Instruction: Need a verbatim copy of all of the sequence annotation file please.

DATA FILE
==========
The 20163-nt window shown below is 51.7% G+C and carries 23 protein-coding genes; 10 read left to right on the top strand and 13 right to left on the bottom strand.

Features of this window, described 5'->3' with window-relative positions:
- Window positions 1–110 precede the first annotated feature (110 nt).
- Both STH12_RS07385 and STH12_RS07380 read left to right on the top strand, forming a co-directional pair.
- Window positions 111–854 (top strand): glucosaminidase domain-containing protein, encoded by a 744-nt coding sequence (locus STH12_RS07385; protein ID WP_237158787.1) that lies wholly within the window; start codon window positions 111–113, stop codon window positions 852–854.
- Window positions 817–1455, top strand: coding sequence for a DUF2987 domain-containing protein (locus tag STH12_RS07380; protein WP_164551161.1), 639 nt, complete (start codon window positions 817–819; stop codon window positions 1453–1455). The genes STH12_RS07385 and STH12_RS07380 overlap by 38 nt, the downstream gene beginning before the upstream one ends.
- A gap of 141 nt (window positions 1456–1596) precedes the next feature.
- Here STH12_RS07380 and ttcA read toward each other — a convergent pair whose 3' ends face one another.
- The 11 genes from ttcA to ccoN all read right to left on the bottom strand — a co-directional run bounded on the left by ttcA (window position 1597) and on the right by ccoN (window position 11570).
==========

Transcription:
The 20163-nt window shown below is 51.7% G+C and carries 23 protein-coding genes; 10 read left to right on the top strand and 13 right to left on the bottom strand.

Features of this window, described 5'->3' with window-relative positions:
- Window positions 1–110 precede the first annotated feature (110 nt).
- Both STH12_RS07385 and STH12_RS07380 read left to right on the top strand, forming a co-directional pair.
- Window positions 111–854 (top strand): glucosaminidase domain-containing protein, encoded by a 744-nt coding sequence (locus STH12_RS07385; protein ID WP_237158787.1) that lies wholly within the window; start codon window positions 111–113, stop codon window positions 852–854.
- Window positions 817–1455, top strand: coding sequence for a DUF2987 domain-containing protein (locus tag STH12_RS07380; protein WP_164551161.1), 639 nt, complete (start codon window positions 817–819; stop codon window positions 1453–1455). The genes STH12_RS07385 and STH12_RS07380 overlap by 38 nt, the downstream gene beginning before the upstream one ends.
- A gap of 141 nt (window positions 1456–1596) precedes the next feature.
- Here STH12_RS07380 and ttcA read toward each other — a convergent pair whose 3' ends face one another.
- The 11 genes from ttcA to ccoN all read right to left on the bottom strand — a co-directional run bounded on the left by ttcA (window position 1597) and on the right by ccoN (window position 11570).